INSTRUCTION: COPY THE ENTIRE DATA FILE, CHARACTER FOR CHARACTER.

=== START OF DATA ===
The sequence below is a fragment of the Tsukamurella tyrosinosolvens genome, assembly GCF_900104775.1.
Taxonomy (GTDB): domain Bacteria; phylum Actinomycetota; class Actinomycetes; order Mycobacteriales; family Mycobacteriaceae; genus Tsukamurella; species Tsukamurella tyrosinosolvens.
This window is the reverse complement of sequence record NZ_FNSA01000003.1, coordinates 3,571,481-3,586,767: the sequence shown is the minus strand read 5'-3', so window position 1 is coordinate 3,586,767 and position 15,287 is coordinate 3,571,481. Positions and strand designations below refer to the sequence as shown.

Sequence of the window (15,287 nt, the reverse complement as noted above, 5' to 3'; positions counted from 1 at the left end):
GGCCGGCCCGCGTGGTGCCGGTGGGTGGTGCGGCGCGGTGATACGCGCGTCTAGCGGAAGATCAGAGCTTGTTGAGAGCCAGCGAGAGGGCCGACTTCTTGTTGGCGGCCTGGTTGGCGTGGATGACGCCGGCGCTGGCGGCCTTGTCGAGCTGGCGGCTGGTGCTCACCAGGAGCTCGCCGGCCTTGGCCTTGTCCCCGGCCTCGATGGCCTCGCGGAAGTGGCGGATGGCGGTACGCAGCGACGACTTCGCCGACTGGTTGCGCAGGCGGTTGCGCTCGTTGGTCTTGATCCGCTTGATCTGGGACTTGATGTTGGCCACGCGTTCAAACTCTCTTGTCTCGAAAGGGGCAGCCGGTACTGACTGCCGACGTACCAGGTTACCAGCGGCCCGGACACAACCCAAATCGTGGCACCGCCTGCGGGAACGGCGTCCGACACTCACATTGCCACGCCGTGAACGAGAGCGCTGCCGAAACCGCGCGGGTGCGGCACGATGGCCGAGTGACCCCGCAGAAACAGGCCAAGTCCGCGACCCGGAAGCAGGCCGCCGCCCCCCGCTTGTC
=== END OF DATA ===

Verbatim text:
The sequence below is a fragment of the Tsukamurella tyrosinosolvens genome, assembly GCF_900104775.1.
Taxonomy (GTDB): domain Bacteria; phylum Actinomycetota; class Actinomycetes; order Mycobacteriales; family Mycobacteriaceae; genus Tsukamurella; species Tsukamurella tyrosinosolvens.
This window is the reverse complement of sequence record NZ_FNSA01000003.1, coordinates 3,571,481-3,586,767: the sequence shown is the minus strand read 5'-3', so window position 1 is coordinate 3,586,767 and position 15,287 is coordinate 3,571,481. Positions and strand designations below refer to the sequence as shown.

Sequence of the window (15,287 nt, the reverse complement as noted above, 5' to 3'; positions counted from 1 at the left end):
GGCCGGCCCGCGTGGTGCCGGTGGGTGGTGCGGCGCGGTGATACGCGCGTCTAGCGGAAGATCAGAGCTTGTTGAGAGCCAGCGAGAGGGCCGACTTCTTGTTGGCGGCCTGGTTGGCGTGGATGACGCCGGCGCTGGCGGCCTTGTCGAGCTGGCGGCTGGTGCTCACCAGGAGCTCGCCGGCCTTGGCCTTGTCCCCGGCCTCGATGGCCTCGCGGAAGTGGCGGATGGCGGTACGCAGCGACGACTTCGCCGACTGGTTGCGCAGGCGGTTGCGCTCGTTGGTCTTGATCCGCTTGATCTGGGACTTGATGTTGGCCACGCGTTCAAACTCTCTTGTCTCGAAAGGGGCAGCCGGTACTGACTGCCGACGTACCAGGTTACCAGCGGCCCGGACACAACCCAAATCGTGGCACCGCCTGCGGGAACGGCGTCCGACACTCACATTGCCACGCCGTGAACGAGAGCGCTGCCGAAACCGCGCGGGTGCGGCACGATGGCCGAGTGACCCCGCAGAAACAGGCCAAGTCCGCGACCCGGAAGCAGGCCGCCGCCCCCCGCTTGTC